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Texas Divorce Process Timeline

If you are considering filing for divorce or have already filed, you will need to familiarize yourself with the process and how long it will take to finalize your divorce agreement. While there is no sure way to determine how long your divorce could take, understanding the typical steps a divorce requires can help you get a general idea. A divorce timeline can help you understand what to expect during the divorce process as well as how long your divorce may take.

Meet the Residency Requirements for a Divorce in Texas

You cannot file for a divorce in Texas, unless you meet the residency requirement. Either your or your spouse must have been a resident of the state for a continuous 6-month period. In addition, one spouse must have been a resident of the county where the divorce paperwork is filed for at least 90 days.

Divorce Timeline in Texas

Generally, a divorce in Texas requires these steps:

  • Petitioner files an Original Petition for Divorce – One spouse will file this document with the court.
  • Petitioner serves their spouse and spouse responds – At this point the petitioner can also issue a temporary restraining order if necessary. If no restraining order is issued, the spouse has 20 days (plus the next following Monday) to file a response.
  • Spouses work on a settlement with the help of attorneys and/or mediators – The couple will then work out an agreement on all issues in their divorce, including spousal support, child support, child custody, and asset and property division. The spouses can turn to their lawyers and/or mediators for assistance at this point with negotiations. If they can work out all these details themselves, an attorney will then prepare an Agreed Decree of Divorce.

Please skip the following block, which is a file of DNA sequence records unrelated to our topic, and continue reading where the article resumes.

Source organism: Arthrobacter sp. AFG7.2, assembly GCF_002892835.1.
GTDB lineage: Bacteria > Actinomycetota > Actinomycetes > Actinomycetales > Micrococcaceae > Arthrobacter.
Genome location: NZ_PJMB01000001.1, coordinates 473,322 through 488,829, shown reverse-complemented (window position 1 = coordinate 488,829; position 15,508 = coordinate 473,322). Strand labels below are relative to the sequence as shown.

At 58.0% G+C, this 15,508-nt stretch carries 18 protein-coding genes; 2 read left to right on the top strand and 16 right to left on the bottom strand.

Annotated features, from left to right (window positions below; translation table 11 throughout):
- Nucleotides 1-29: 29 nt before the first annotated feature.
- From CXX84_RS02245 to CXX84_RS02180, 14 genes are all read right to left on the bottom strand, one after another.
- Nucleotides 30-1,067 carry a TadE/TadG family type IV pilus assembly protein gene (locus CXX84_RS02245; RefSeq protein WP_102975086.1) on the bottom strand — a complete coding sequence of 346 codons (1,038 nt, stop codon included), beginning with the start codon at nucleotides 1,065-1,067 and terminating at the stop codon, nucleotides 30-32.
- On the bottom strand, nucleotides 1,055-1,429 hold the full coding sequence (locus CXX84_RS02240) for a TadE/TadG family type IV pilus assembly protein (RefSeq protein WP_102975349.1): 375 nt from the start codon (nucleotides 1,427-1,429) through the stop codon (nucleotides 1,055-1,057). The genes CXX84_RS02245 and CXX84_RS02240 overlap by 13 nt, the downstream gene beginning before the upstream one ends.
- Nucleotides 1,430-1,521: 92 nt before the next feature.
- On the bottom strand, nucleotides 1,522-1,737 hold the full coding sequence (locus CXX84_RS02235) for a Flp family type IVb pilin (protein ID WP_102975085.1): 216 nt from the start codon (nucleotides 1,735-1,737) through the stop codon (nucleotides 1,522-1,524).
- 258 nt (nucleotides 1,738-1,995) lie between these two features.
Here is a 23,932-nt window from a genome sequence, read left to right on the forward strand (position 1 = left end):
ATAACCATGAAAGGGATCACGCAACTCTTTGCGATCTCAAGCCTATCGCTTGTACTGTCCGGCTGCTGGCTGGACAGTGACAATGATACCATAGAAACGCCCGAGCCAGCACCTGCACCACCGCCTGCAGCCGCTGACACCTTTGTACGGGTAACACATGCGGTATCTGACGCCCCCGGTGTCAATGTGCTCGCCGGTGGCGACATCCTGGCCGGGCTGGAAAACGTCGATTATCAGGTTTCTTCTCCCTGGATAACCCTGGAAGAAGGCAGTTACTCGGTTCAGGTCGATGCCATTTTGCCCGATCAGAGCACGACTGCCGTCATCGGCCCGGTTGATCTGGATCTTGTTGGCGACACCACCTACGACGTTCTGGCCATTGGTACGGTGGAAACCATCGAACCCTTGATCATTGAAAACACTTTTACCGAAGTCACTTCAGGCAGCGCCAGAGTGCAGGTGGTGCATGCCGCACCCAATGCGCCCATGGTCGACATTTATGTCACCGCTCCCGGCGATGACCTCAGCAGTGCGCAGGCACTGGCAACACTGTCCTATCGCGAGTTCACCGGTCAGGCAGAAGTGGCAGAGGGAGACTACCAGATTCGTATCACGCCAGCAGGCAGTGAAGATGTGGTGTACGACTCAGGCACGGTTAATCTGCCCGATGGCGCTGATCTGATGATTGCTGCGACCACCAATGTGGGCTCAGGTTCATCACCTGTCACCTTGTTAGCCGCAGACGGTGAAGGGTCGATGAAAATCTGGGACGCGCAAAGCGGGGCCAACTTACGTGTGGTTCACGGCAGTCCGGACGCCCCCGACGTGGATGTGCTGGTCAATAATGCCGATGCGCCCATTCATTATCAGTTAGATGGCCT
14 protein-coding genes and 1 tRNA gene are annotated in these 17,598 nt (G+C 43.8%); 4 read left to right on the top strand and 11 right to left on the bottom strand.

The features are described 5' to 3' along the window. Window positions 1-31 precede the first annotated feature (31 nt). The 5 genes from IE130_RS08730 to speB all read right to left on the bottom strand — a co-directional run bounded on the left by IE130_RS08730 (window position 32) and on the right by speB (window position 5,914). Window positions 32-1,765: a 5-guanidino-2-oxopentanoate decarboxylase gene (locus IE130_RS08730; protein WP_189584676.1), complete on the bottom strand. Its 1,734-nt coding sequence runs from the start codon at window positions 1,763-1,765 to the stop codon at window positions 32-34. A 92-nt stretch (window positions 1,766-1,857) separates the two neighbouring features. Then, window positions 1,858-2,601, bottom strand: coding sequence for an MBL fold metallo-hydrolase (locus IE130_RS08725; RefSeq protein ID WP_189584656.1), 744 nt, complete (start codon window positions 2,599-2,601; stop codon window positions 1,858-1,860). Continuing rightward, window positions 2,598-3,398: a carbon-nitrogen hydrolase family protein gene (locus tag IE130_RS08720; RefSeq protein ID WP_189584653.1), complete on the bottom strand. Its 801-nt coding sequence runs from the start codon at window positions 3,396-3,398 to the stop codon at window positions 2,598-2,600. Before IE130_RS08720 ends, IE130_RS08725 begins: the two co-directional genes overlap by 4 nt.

• Trial date is set if no agreement can be reached – If the couple cannot agree on all the issues in their divorce, a trial date will be set. Before trial, spouses are required to try meditation to settle their conflicts.
  • Final Decree of Divorce is prepared – If mediation still does not work, the case will go to trial. A judge will resolve the couple’s issues for them and prepare a Final Decree of Divorce.

How Long Does It Take for a Divorce to Finalize?

A divorce cannot be final for at least 60 days after the petition is filed (this is called a “cooling off” period). Once the 60-day period has passed, a divorce agreement may be entered. If both parties have come to an agreement, they could be divorced in as little as 2 months.

A contested divorce takes around 6 months to 1 year (maybe longer) to finalize. This depends on the complexity of the issues at hand and the degree of conflict involved.

Do you need assistance navigating your divorce? Contact our office online today or call our office at (210) 761-4943 to schedule a consultation.

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